The Ho Chi Minh City People’s Court Wednesday sentenced French-Vietnamese Pham Minh Hoang to three years’ imprisonment and three years under house arrest for “conducting activities to overthrow the Government.”
Pham Minh Hoang (C) is escorted out of the court after trial in Ho Chi Minh City on August 10, 2011 (Photo: Tuoi Tre)
The indictment said Hoang was born in 1955 and went to France for study in 1973. He then stayed there and earned French nationality.
In 1998, Nguyen Ngoc Duc and Nguyen Thi Thanh Van, two members of Viet Tan, which the indictment said was a reactionary organisation, made him another member. He then returned to Vietnam in 2000 under a Viet Tan instruction, and became a contracted lecturer at the HCMC Polytechnic University.
He earned Vietnamese nationality again in 2007, according to the indictment.
Between July 2002 and May 2010, under the penname Phan Kien Quoc, he wrote 33 articles that distorted the Vietnamese State’s and Party’s guidelines and policies to blacken the image of the country, the indictment said.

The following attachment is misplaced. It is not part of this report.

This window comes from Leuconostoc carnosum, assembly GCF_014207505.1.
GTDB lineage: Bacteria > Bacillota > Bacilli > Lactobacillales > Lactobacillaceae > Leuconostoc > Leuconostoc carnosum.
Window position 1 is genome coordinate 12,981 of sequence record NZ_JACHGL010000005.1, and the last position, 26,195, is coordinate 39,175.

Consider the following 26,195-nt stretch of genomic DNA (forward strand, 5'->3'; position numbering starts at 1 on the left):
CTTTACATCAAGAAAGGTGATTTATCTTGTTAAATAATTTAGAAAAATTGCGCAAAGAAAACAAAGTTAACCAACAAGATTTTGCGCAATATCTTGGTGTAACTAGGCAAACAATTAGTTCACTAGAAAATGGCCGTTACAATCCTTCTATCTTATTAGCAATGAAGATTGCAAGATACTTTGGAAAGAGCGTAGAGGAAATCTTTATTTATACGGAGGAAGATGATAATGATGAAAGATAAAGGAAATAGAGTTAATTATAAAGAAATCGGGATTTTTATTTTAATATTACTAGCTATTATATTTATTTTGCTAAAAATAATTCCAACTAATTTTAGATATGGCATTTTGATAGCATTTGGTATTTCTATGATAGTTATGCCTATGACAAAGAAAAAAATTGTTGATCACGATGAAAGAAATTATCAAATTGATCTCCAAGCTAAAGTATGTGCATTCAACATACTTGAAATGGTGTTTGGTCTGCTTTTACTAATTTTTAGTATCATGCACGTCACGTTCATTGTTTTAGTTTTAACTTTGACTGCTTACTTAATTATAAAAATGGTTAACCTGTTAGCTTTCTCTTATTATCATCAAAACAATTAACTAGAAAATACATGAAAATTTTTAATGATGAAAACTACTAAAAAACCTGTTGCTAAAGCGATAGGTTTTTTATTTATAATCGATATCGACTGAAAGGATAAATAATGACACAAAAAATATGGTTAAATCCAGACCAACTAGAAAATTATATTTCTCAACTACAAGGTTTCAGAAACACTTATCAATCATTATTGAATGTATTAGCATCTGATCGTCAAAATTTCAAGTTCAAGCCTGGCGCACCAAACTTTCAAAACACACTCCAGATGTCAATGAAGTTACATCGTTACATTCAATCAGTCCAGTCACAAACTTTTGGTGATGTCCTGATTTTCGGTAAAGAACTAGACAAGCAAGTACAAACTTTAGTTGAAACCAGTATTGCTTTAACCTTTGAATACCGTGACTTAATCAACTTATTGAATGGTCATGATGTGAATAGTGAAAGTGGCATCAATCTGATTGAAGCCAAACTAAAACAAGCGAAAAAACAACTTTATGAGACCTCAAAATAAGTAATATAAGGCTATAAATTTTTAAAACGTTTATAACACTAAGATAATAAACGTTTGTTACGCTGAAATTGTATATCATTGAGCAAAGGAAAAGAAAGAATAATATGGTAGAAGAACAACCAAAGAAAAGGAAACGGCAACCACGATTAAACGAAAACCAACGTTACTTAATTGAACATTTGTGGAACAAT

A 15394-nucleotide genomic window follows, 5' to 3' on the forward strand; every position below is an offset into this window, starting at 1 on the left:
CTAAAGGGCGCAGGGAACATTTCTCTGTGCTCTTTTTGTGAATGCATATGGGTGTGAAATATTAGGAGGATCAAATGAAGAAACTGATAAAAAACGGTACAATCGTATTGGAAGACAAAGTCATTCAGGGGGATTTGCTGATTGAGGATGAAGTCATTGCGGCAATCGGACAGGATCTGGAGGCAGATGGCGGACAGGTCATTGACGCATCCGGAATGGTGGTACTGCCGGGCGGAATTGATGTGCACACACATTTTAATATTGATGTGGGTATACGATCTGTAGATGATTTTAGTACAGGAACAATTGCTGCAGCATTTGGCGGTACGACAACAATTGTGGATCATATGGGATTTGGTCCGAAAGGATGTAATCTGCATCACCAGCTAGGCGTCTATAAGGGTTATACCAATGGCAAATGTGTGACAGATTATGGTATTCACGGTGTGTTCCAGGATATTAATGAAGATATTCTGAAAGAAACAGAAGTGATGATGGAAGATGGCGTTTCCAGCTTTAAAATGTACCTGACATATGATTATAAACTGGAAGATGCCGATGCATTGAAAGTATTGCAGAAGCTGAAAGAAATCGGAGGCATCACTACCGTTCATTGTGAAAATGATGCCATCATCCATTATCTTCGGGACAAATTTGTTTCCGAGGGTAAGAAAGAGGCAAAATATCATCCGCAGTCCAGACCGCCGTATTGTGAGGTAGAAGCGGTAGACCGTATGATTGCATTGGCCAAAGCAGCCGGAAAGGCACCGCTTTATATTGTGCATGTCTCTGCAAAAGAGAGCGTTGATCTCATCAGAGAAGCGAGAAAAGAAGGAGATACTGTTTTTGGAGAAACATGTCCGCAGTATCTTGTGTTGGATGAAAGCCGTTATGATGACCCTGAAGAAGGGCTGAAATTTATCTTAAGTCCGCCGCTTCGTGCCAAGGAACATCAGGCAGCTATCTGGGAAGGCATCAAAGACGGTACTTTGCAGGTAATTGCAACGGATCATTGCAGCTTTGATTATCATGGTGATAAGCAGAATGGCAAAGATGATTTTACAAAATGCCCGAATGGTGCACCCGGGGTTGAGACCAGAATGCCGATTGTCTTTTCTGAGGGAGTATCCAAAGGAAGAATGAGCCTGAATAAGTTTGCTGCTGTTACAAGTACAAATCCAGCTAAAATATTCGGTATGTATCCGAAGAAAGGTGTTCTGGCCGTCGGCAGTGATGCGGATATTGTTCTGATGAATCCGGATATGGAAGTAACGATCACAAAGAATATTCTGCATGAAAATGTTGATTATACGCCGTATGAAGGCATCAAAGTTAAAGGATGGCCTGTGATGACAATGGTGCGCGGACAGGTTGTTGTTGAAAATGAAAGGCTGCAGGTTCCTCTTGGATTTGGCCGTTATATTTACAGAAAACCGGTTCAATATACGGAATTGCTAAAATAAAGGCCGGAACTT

Viet Tan spread the writings out on the Internet in an attempt to propagandize, entice and provoke people to topple the Communist Party of Vietnam and the Vietnamese State, the indictment added.
Late November 2009, Hoang attended a three-day training course in Malaysia held by Viet Tan, on ways to keep Internet information confidential and adopt non-violent fighting methods, according to the court.
After this training, Hoang organized four training classes to 43 students and youths for Viet Tan, the indictment said.
Hoang admitted his offence at the court. He said his writings did not reflect situations in Vietnam exactly, and they undermined the country’s solidarity policies and the regime’s prestige.
Criminal proceedings were not launched against his accomplices, his wife Le Thi Kieu Oanh and Nguyen Thanh Hung, who joined the Malaysia training course with him.
The panel of judges said that sufficient evidence had been presented to convict Hoang of “conducting activities to subvert the public Government” and that his offence was “particularly serious, undermining national security.”